The Texas Racing Commission has approved the publication for public comment the proposed rules for historical race wagering, also known as Instant Racing, at tracks in that state that have been authorized to conduct live racing.
During its June 10 meeting, the commission received a petition signed by a broad-based representation of the Texas horse racing and breeding industries supporting historical race wagering and the posting of the rules so the measure could move forward. The petition requests that the commission move forward with implementation of historical racing not later than Sept. 1 of this year.
The proposed rules were drafted by the racing industry, including an Advisory Committee on Pari-Mutuel Wagering chaired by commission vice chairman Ronald F. Ederer.
According to the Texas Tribune, Ederer told other commissioiners the panel found that the commission already has the statutory authority to regulate pari-mutuel wagering on historical horse and greyhound races, meaning additional legislative action or voter approval would not be needed to implement the new form of gaming.
The vote to publish the proposed rules was 7-1, with one absentee.
Ann O'Connell, a special counsel at the state comptroller's office who was voting on behalf of Comptroller Susan Combs, was the lone dissenter in moving the rules forward, questioning whether the commission had the authority to authorize historical racing, the Tribune reported.
O'Connell said that the comptroller believes "the authority of the commission to move forward here is arguable at best" and that the potentially significant impact of historical racing would render it "the purview of the Legislature," according to the newspaper.
A commission spokesman said publication in the Texas Register will likely occur on June 27, and the comment period will close on July 27. The Commission could take action on the rules as early as the August meeting, but it has the option to delay action until as late as Dec. 27. If the commission takes no action by Dec. 27, the proposed rules will automatically expire by operation of law.
"Publication in the Texas Register only means that the commission is gathering additional information so that it can make an informed decision as to whether it is good public policy to authorize historical racing," said Robert Elrod, the commission's public information officer. "While the Commission does not anticipate that everyone will agree with proposal, it believes that, as the commission charged with regulating pari-mutuel racing in Texas, it has an obligation to listen to and consider any ideas the industry brings."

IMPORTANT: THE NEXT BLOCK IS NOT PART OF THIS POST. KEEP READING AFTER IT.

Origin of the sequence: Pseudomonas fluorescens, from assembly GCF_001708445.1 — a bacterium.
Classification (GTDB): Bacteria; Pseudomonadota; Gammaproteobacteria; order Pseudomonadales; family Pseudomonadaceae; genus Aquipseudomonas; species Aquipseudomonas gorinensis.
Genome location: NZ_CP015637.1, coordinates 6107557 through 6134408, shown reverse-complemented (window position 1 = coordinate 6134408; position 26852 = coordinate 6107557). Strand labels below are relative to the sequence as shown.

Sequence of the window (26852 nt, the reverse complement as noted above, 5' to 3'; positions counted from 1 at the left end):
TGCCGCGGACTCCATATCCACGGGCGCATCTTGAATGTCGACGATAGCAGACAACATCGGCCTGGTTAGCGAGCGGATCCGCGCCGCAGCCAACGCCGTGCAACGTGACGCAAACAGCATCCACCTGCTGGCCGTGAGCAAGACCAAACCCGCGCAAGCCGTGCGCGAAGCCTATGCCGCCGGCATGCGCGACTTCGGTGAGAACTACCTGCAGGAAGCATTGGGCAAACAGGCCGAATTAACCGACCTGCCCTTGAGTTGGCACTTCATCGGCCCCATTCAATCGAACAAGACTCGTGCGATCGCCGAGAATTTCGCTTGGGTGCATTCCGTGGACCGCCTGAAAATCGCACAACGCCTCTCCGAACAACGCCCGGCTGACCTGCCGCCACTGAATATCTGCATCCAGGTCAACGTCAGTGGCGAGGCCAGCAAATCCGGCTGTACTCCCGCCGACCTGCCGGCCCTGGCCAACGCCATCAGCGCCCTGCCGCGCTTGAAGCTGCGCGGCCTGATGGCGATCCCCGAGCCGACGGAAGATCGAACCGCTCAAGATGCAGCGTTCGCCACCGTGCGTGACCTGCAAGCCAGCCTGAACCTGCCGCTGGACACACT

Under the proposal approved by the TRC, tracks wishing to seek a historical racing license would need to have a valid contract with the horsemen's representative that establishes the portion of the association's commission that will be set aside for purses and a valid contract with the official breed registries that set aside the portion of commissions for purses and breeder incentives for allocation among the various breeds. It does not specify what those commissions should be.
The machines, which resemble video lottery terminals with outcomes based on previously run races, are technically known as "historical racing" terminals. Modeled after the Instant Racing form of gaming conceived by Oaklawn Park in Arkansas, and in Kentucky historical race wagering has proven popular at Kentucky Downs and has been added at Ellis Park.
Historical race wagering was deemed legal in Kentucky as a result of an interpretation that it is legal pari-mutuel wagering, but it still is being challenged in court. The Kentucky Supreme Court recently upheld the authority of the KHRC to promulgate rules and regulate historical race wagering; the court did say the state Department of Revenue did not have the authority to collect taxes on the wagers and sent the case back to a lower court.
"The mode and manner of pari-mutuel wagering on horse and greyhound racing continues to evolve as the result of new technologies and innovations," the Texas rule states. "The commission finds that its rule-making authority can and should be used to respond to the changing technological, commercial, and societal needs, conditions, and patterns of the horse and greyhound industry.
"The primary advantage of historical racing is the additional revenue it provides for purses for live races conducted in this state."
In the petition supporting publication of the rules, horse industry representatives noted that since 2004 when an estimated 19,000 Texans were employed in the horse racing industry, "significant numbers of owners, breeders, and trainers have left Texas for other states in which higher purses are offered."
Specifically, the petition cites the average daily purses of $139,459 in Texas pales in comparison to the $352,235 and $347,796 averages in Kentucky and Arkansas, respectively.
Additionally, since 2004 the number of live races in Texas has declined 50%, live wagering in the state is down 66%, and the number of foals bred in Texas is also down 66%, the petition states.
"We believe that permitting pari-mutuel wagering on historical races in Texas would halt and reverse those declines in jobs, purses, live races, and wagering," said the industry representatives.